- The Washington Times - Tuesday, January 2, 2018

If Scott Brooks needed more context for his point, he could use this: Since the 2010-11 season, NBA teams that make 12 3-pointers — no matter how many they attempt — win 69 percent of the time. That’s 57 wins in the 82-game regular season.

Brooks has said over and over this season that he wants his team to shoot more 3-pointers. They won’t ever morph into the Houston Rockets, who shoot more threes than twos, the only team in the NBA to do so, but Brooks has asked for more and received it of late.

December 29, the Wizards attempted a franchise-record-tying 36 3-pointers. Two days later, they took another 36. The reasons for this are varied.

First, the competition helped. Ever-firing Houston was the opponent Dec. 29. It shot 48 3-pointers in the game, surpassing the Washington franchise record for attempts before the fourth quarter began. The smaller, skilled personnel necessary to reach such a total forced Brooks to deploy his equivalent. Markieff Morris and Mike Scott player together instead of rotating at power forward. Otto Porter also played the spot. The traditional big men the Wizards have so much money sunk into, Marcin Gortat and Ian Mahinmi, played less.

The next game provided the same opportunity against revamped Chicago. Even when the Bulls put follicly blessed center Robin Lopez on the court, Washington stayed small. That meant some punishment for Scott on back-to-back trips in the middle when he was the “center.” At 6 foot 8, 237 pounds, Scott had little chance in the post against the 7-foot, 277-pound Lopez when the Bulls scored on consecutive plays by going to their center. However, that did not disturb or deter Brooks. He was willing to live with what happened if Chicago consistently went to Lopez on offense. It stopped doing so, and he was removed in favor of a shooter.

“I know [Robin] Lopez had a couple of post-ups down low, but that’s not how they want to play, nobody wants to play that way, that’s a low-percentage shot throughout the league,” Brooks said afterward.

The challenge for Brooks is when to force his hand onto the other coach. Washington’s most productive five-man lineup since Brooks has been in charge consists of John Wall, Bradley Beal, Kelly Oubre Jr., Porter and Gortat. Replacing Gortat with Morris or Scott gives the Wizards their best chance to shoot a lot of 3-pointers. It also has challenges.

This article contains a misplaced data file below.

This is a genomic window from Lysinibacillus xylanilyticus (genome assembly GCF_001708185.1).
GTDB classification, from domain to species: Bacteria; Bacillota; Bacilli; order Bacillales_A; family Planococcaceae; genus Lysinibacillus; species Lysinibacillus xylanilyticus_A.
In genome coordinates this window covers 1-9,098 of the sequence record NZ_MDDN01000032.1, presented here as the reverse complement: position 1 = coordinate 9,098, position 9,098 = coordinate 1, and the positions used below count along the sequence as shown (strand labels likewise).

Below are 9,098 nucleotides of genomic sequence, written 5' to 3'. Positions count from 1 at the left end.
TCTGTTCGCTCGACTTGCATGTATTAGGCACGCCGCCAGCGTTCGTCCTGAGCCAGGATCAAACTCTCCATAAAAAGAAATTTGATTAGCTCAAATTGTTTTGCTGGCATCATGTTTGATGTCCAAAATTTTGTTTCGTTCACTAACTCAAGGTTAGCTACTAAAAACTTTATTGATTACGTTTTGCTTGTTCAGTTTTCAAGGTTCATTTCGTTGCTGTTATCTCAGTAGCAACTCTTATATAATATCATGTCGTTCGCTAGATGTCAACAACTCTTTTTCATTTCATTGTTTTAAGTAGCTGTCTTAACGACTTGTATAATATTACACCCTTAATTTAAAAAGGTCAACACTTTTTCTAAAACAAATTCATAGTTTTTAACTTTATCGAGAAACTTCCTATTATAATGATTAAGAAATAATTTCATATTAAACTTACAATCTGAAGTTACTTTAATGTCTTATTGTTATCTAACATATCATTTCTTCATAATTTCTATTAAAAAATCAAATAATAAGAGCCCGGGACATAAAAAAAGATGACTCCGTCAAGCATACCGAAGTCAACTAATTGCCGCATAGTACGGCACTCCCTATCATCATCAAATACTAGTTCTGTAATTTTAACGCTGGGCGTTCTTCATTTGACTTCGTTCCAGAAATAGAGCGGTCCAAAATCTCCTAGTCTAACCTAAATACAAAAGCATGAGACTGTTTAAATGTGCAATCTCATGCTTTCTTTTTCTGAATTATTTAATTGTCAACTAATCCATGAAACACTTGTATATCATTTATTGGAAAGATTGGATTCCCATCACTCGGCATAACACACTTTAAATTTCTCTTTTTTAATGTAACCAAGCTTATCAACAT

Taking Gortat off the floor removes the team’s best screener. When the smaller lineup was having a hard time shaking loose against Chicago, Brooks re-inserted Gortat to go clear some space on pick-and-rolls. Money is also a factor. Maybe not in-game, but overall. How much can Brooks sit Gortat and Mahinmi, who will combine to make $29.4 million this season, accounting for 23.57 percent of their salary cap spending? The average NBA team pays its centers $8.9 million. Washington pays $14.7 million. Can it justify benching that for a long period?

Coming into Tuesday, the Wizards are 21st in the league in attempts and 11th in percentage. They average just 9.8 3-pointers made per game in 26.6 attempts. Dial back to pre-Brooks when former coach Randy Wittman was often flayed for his lack of embracing the 3-pointer. In his final season, Washington shot 24.2 per game and made 8.6. That’s just two fewer attempts and one fewer make per game than this edition of the Wizards.

However, the contrast is in system focus. Brooks wants the Wizards to shoot at least 30 3-pointers per game. After most games, even productive ones from that range, he will mention his desire for more attempts. Wittman never did.

“I like it, and we’re making them,” Brooks said Tuesday of the recent uptick. “There’s no question — I think it all comes down to if we move the ball and make the extra pass, we can end up shooting 30 threes a game.”

Beal is a representative of the team’s attempted move away from dreaded long twos and into a more 3-point oriented group. He progressively reduced his long two-point attempts year by year when the math that showed the benefit of a 3-pointer versus a long two was presented to him, even if the numbers countered a comfort level he had.

“As you evolve throughout the game, from high school to college, obviously the three-point lines get further and further back,” Beal said. “I still like to take long twos. I feel like if I have an open one, I’m going to take it.”

Like any progression, time is a factor. Brooks, players and the rest of the league still make Houston an outlier. Though, the creep is ongoing. Golden State led the league with 31.6 three-point attempts two seasons ago. Last season, four teams averaged that many 3-point attempts per game. This season, that number is up to five, with the potential to rise to seven. Three-point attempts are only increasing. The Wizards are trying to keep up.

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